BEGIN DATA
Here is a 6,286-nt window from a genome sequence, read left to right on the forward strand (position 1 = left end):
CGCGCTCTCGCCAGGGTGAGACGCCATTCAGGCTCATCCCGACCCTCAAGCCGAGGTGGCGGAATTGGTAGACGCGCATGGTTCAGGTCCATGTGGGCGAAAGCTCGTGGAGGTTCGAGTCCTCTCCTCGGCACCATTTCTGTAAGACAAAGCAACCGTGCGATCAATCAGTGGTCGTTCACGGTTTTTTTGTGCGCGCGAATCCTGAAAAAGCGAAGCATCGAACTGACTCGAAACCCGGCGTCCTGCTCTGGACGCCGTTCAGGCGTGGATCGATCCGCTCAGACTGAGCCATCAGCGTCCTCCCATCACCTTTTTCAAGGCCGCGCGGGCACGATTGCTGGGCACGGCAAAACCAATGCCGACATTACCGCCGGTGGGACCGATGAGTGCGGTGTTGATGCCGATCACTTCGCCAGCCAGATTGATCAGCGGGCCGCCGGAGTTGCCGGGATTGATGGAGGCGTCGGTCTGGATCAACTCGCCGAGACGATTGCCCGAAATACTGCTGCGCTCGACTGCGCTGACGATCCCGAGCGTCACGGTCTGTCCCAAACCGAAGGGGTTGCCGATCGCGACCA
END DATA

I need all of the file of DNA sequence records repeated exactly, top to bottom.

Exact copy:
Here is a 6,286-nt window from a genome sequence, read left to right on the forward strand (position 1 = left end):
CGCGCTCTCGCCAGGGTGAGACGCCATTCAGGCTCATCCCGACCCTCAAGCCGAGGTGGCGGAATTGGTAGACGCGCATGGTTCAGGTCCATGTGGGCGAAAGCTCGTGGAGGTTCGAGTCCTCTCCTCGGCACCATTTCTGTAAGACAAAGCAACCGTGCGATCAATCAGTGGTCGTTCACGGTTTTTTTGTGCGCGCGAATCCTGAAAAAGCGAAGCATCGAACTGACTCGAAACCCGGCGTCCTGCTCTGGACGCCGTTCAGGCGTGGATCGATCCGCTCAGACTGAGCCATCAGCGTCCTCCCATCACCTTTTTCAAGGCCGCGCGGGCACGATTGCTGGGCACGGCAAAACCAATGCCGACATTACCGCCGGTGGGACCGATGAGTGCGGTGTTGATGCCGATCACTTCGCCAGCCAGATTGATCAGCGGGCCGCCGGAGTTGCCGGGATTGATGGAGGCGTCGGTCTGGATCAACTCGCCGAGACGATTGCCCGAAATACTGCTGCGCTCGACTGCGCTGACGATCCCGAGCGTCACGGTCTGTCCCAAACCGAAGGGGTTGCCGATCGCGACCA